Encryption Software as Important as the Air We Breathe

By: | November 25th, 2016

Early Encryption Device

Early Encryption Device (Image By Matt Crypto (Own work) [Public domain], via Wikimedia Commons)

Many believe that most people don’t need encryption software because their information is stored on a PC which is behind a safe firewall and has an encrypted operating system such as Windows. This sure sounds like old advice, especially given the fact that mobile devices are now more common than desktop computers. As they say, flies will be attracted by what they crave, and so will hackers.

Today’s encryption technologies generally work across multiple systems including Windows, Linux, Mac as well as iOS and Android devices, and this software is easy to install and use and doesn’t require a high level of technical skill.

For those who think disk encryption is necessary, there are a large number of Disk Encryption Software packages that create encrypted drives on a hard disk and appear as drives in the Windows system. For example, VerraCrypt is highly rated for encrypting data on a personal computer or laptop. Take a look at PC Magazine’s 2016 Best Encryption Software list.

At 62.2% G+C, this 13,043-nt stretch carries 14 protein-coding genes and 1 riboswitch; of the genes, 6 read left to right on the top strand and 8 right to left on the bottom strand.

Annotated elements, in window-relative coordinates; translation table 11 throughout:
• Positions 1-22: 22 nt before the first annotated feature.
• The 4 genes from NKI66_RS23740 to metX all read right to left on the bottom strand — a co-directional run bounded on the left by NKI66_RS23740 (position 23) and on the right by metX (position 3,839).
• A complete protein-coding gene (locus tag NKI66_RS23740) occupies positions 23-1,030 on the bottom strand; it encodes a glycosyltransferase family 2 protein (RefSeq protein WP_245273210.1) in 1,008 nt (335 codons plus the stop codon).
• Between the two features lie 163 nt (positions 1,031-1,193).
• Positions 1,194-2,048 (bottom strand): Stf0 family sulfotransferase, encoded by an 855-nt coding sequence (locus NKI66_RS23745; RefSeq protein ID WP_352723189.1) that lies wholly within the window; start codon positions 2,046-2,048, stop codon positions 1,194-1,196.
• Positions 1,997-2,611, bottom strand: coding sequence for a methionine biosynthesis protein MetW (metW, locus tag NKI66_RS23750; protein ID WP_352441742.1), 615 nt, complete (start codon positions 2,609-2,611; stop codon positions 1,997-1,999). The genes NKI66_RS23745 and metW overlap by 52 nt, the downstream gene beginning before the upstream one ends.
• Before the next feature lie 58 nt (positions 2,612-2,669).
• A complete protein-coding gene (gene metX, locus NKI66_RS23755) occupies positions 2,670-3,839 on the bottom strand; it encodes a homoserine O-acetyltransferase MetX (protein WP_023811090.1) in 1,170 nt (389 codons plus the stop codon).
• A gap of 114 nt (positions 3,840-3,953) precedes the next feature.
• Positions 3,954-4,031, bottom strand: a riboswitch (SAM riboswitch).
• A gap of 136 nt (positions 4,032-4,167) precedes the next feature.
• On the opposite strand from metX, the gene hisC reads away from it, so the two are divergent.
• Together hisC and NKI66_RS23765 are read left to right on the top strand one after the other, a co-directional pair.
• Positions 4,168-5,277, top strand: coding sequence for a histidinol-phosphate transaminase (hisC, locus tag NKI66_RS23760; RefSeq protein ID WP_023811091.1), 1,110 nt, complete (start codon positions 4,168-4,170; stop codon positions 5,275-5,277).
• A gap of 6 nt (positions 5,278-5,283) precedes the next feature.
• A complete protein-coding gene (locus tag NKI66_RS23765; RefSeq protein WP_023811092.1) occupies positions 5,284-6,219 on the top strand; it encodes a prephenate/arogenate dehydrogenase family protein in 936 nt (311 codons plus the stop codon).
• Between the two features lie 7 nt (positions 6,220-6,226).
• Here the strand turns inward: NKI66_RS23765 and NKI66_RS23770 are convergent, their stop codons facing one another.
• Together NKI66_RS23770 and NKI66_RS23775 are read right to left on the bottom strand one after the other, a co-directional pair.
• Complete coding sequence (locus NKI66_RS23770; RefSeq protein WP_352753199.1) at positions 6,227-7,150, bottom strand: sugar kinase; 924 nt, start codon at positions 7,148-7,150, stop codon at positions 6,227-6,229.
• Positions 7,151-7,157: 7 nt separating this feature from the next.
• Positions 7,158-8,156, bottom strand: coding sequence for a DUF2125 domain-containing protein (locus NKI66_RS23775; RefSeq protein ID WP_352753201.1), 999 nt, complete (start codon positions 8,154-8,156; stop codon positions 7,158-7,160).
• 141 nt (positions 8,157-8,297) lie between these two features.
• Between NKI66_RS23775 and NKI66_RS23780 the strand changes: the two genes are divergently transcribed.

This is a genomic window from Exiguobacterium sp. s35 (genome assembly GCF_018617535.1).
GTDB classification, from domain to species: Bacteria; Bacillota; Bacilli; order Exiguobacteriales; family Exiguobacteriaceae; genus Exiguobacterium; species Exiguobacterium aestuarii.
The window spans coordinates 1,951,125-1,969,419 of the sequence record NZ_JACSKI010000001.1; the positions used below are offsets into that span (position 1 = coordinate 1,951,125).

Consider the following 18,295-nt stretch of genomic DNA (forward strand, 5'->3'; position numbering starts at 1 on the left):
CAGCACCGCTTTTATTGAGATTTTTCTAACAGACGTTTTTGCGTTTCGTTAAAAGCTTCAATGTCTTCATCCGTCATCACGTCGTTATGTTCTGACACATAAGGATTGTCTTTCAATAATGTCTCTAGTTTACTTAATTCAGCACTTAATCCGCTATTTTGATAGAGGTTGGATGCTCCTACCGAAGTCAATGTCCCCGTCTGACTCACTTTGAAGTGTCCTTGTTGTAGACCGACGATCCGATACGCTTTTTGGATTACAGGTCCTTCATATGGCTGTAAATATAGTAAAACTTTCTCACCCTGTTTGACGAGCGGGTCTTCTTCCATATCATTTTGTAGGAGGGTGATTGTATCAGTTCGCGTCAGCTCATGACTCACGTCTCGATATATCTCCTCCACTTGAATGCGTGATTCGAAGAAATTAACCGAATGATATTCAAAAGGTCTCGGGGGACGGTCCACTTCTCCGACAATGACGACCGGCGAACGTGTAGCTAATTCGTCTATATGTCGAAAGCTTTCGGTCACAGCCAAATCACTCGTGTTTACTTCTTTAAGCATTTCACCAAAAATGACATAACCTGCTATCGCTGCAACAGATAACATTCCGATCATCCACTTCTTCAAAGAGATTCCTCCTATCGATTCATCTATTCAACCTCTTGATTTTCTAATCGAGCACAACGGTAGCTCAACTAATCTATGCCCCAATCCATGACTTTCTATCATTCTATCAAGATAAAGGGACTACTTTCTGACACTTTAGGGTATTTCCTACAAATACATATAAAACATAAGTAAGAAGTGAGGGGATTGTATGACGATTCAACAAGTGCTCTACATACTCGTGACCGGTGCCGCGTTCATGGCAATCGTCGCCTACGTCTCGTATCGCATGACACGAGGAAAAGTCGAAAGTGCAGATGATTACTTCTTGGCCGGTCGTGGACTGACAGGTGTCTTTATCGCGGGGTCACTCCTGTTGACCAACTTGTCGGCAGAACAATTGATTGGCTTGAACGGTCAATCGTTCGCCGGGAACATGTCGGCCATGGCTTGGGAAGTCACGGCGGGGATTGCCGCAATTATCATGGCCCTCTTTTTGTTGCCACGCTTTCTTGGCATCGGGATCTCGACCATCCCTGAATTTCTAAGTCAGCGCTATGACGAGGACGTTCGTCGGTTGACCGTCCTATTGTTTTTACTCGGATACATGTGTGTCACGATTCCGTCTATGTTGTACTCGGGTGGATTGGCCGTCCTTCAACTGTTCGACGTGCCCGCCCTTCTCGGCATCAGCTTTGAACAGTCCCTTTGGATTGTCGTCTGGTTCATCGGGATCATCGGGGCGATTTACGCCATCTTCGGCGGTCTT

Encryption in the Cloud

As many software packages are moving to the Cloud, most cloud-based services offer to secure files on PCs and mobile phones and allow encrypted files and folders to be uploaded to or downloaded from the cloud. Most of these software packages have wizards that walk users through the steps necessary to protect data in all locations. The question is, will users follow directions?

Military Grade Encryption for Businesses

Military grade encryption software usually supports 12 or more encryption algorithms. These types of solutions are necessary for sensitive information and networks of computers or servers in business or the public sector. Symantec Drive Encryption and Sophos’ SafeGuard Encryption software are examples of powerful solutions.

In the following video, John Oliver explains the importance of encryption to modern-day living.

David Russell Schilling

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